Queensland has a diverse frog fauna. There are 105 species contained within six families. They range in size from the huge, recently discovered Andiirrmalin Frog (Litoria andiirrmalin) from the boulder fields of Cape Melville to the minute Northern Nursery-frog (Cophixalus crepitans) from the rainforests of the McIlwraith Range. They occupy every conceivable habitat. Some are brightly coloured, others drab. There are smooth frogs, warty frogs, skinny frogs, fat frogs, frilled frogs, long-legged frogs, sharp-snouted frogs and many more.
All frogs lay eggs – these may be deposited in water, leaf-litter, moist burrows or on vegetation of boulders over-hanging water - but some have taken this further. The female platypusfrogs (Rheobatrachus spp.) swallowed their own eggs and carried the developing young in their stomachs until the froglets emerged from their mouths. The male Marsupial Frog (Assa darlingtoni) has pockets for carrying his young. He enters the egg mass where the young tadpoles wriggle their way into special hip pouches. Here they stay and grow to emerge as young frogs seven weeks later.
Queensland frog families
Tree Frogs – Hylidae (54 species)
These frogs vary greatly in form.
The group includes obvious tree frogs (like the White-lipped Treefrog, Litoria infrafrenata and the Southern Orange-eyed Treefrog, L. chloris), agile climbers with long legs and large adhesive discs on the fingers and toes. It also includes strictly ground-dwelling species without toe discs (like the Bumpy Rocketfrog, Litoria inermis and the Northern Snapping-Frog, Cyclorana australis).
The defining features of these frogs are largely based on aspects of internal anatomy (pectoral girdle structure and the arrangement of cartilage between the bones of the fingers and toes).
All Australian hylid frogs lay their eggs in or directly above water.
Australian Marsupial Frog, Assa darlingtoni, a limnodynastid frog.
Southern Frogs – Myobatrachidae (11 species) and Limnodynastidae (20 species)
As with the Tree Frogs, the Southern Frogs are also largely defined by internal anatomy. There are two families which, until recently, were united in the family Myobatrachidae. It is difficult to separate these families on external characters or life history traits and here they are discussed as a single group.
The group consists mainly of terrestrial (for example, the Great Barred-frog, Mixophyes fasciolatus, and the Australian Marsupial Frog, Assa darlingtoni) or burrowing (for example, the Chubby Gungan, Uperoleia rugosa, and the Holy Cross Frog, Notaden bennettii) species. There are no tree-dwelling forms but some inhabit fast flowing streams or waterfalls (for example, the Eungella Tinkerfrog, Taudactylus eungellensis) and the extinct Platypusfrogs (Rheobatrachus spp.) were entirely aquatic with fully webbed feet.
The Southern Frogs have some interesting breeding strategies. Whilst there are those that lay their eggs in water and have a free swimming tadpole stage (for example the Striped Marshfrog, Limnodynastes peronii ), others lay their eggs in moist burrows and the tadpole metamorphoses into a small frog within the egg capsule (for example, the Mountain-frogs, Philoria spp.). Then, of course, there’s the Australian Marsupial Frog (Assa darlingtoni), the male of which carries his tadpoles in special hip pouches. The strangest strategy of all belonged to Platypusfrogs (Rheobatrachus spp.) where the female gastric-brooded the eggs within her stomach.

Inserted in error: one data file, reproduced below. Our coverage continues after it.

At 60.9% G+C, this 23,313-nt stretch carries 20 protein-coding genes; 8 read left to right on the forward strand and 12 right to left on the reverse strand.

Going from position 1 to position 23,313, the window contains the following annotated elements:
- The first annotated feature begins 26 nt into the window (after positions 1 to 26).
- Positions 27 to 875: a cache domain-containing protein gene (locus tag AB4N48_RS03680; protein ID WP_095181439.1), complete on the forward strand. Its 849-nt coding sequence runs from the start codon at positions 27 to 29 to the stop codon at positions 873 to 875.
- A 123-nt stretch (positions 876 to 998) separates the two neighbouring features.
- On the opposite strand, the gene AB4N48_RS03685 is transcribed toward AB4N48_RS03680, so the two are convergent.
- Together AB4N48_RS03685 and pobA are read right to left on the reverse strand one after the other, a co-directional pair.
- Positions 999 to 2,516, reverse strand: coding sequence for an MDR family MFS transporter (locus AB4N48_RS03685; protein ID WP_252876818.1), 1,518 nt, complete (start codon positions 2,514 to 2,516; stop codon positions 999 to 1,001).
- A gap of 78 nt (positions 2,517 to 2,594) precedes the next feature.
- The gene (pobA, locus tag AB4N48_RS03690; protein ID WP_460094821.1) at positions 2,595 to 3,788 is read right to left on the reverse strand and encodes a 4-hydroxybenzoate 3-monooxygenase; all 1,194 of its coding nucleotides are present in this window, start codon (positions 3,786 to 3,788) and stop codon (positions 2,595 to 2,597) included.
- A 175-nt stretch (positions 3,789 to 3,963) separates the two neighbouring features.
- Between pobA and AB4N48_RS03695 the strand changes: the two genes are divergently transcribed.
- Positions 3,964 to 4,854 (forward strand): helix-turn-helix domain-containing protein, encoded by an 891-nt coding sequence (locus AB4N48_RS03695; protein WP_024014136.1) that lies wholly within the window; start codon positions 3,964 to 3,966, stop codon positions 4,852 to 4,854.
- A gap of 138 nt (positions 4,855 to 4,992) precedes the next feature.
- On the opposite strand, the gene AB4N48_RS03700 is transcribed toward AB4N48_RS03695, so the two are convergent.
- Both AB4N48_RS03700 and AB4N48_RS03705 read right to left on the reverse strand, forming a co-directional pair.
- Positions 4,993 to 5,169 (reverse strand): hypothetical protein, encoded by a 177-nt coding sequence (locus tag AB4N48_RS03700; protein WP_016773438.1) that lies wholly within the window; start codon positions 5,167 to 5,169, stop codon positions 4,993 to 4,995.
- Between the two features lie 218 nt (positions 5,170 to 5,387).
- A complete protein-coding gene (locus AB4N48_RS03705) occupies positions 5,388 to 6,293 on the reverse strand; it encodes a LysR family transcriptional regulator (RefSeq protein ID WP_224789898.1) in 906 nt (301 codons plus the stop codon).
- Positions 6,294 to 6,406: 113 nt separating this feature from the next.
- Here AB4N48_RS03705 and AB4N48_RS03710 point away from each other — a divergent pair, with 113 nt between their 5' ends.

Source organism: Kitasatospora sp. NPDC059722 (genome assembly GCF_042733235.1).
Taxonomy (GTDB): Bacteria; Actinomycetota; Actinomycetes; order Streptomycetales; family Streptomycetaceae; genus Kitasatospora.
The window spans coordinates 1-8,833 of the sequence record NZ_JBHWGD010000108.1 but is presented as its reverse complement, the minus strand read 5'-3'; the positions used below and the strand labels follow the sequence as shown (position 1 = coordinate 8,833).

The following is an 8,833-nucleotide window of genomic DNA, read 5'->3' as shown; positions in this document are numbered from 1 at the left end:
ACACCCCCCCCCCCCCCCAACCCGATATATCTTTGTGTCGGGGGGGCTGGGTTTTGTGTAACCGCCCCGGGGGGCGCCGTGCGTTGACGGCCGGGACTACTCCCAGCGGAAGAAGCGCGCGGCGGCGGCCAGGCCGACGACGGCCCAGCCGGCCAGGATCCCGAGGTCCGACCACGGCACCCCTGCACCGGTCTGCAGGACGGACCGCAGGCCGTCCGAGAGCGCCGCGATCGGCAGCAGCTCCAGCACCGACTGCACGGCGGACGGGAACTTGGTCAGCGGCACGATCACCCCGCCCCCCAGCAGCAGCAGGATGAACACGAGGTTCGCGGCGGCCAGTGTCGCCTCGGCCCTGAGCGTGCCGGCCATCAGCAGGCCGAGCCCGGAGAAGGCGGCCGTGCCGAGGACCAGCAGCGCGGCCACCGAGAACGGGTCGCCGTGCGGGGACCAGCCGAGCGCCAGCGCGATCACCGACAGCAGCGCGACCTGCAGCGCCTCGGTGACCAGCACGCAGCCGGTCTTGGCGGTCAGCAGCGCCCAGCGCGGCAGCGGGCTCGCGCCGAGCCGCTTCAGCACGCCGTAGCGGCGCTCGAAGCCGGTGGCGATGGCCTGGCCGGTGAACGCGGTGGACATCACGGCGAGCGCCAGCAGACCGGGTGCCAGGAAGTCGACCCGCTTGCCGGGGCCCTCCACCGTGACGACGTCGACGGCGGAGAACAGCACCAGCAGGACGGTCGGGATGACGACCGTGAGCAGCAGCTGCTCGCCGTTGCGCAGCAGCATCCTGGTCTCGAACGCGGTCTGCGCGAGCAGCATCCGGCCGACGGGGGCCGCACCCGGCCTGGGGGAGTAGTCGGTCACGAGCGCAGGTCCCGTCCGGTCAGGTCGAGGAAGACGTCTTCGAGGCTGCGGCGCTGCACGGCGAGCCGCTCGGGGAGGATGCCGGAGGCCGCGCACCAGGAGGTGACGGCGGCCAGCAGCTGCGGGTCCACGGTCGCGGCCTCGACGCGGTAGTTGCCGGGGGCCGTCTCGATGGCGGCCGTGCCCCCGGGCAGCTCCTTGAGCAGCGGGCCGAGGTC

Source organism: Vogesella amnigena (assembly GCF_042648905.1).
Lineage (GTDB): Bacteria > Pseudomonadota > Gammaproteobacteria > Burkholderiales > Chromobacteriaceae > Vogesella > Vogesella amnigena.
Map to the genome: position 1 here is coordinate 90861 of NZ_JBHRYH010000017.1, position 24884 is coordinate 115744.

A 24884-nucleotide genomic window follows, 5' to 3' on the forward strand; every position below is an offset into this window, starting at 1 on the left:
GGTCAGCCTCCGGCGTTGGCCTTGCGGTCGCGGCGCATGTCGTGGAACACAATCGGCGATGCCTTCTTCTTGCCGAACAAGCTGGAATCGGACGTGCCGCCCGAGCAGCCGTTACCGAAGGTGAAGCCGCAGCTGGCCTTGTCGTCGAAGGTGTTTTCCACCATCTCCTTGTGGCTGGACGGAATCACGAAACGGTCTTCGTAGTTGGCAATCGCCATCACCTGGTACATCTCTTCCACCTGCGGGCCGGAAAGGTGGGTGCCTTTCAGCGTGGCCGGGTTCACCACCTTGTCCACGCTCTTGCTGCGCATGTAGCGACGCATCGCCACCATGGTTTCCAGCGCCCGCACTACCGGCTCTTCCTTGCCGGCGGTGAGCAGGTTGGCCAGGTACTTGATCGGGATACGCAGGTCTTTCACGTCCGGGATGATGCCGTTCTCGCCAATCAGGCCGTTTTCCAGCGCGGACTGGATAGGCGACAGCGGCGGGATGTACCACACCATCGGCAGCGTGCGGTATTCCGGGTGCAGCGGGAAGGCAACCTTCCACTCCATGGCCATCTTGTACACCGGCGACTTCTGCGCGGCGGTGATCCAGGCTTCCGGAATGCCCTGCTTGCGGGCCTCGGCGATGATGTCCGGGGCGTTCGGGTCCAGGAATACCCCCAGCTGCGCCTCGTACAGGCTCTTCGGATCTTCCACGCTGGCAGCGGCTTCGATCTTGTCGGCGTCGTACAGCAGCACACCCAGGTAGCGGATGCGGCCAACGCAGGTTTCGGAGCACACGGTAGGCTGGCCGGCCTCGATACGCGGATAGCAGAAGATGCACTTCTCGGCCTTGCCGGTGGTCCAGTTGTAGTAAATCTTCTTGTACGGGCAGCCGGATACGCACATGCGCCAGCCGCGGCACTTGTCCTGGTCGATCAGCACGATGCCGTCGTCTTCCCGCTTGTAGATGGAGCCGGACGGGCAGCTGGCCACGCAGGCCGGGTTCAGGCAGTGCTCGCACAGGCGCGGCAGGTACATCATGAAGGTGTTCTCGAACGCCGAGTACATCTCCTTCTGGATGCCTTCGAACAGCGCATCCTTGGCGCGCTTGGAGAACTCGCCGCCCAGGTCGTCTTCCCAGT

The Common Nursery Frog, Cophixalus ornatus, a microhylid frog.
Narrow-mouthed frogs – Microhylidae (18 species)
This is a group of small ground dwelling and semi-tree-dwelling frogs, all of which lay their eggs on land. The eggs are often guarded by the male and fully-formed frogs are produced within the eggs.
Only two genera of Narrow-mouthed Frogs occur in Australia, the Nursery-frogs (Cophixalus spp.) and the Chirpers (Austrochaperina spp.). The Nursery-frogs are mainly found in upland rainforests, but two species (the Boulder Nursery-frog, Cophixalus saxatilis, and the Cape Melville Nursery-frog, C. zweifeli) live amongst the cavities in boulder mountains. Both of these frogs are related to rainforest species and their modern habitat reflects the past, more widespread occurrence of rainforests in eastern Australia. The Chirpers are found in a broader range of habitats. The Shrill Chirper (Austrochaperina gracilipes), from Cape York Peninsula, inhabits rainforest, paperbark swamps, vegetation bordering creeks and moist pockets in drier forests.
True Frogs - Ranidae (1 species)
There is only one species of True Frog in Australia (the Australian Bullfrog, Sylvirana daemeli) and this is believed to have arrived in geologically recent times from New Guinea. True Frogs are abundant and widespread outside Australia and display enormous variety in lifestyle and body form. The Australian Bullfrog is large (body length up to 80 mm) with a pointed snout and angular body. It is pale to chocolate brown and has a distinctive skin fold running down each side of its back.
The Cane Toad, Rhinella marina
Toads – Bufonidae (1 species)
There are many species of Toads in other countries but only the Cane Toad (Rhinella marina) occurs in Australia. This species was introduced to Queensland from Hawaii in an attempt to control cane beetles in the sugar industry and is now a widespread pest. Cane Toads are ground-dwellers and are encountered in a wide range of habitats. However, although often found a long way from water, they must return to water to breed. Cane Toads are large (up to 26 cm body length, but adult specimens of around 10 cm are the norm). They have thick, warty skins, large venom-producing glands behind the ears, fully-webbed toes and a bony ridge on either side of the snout (above the nostril and eye).
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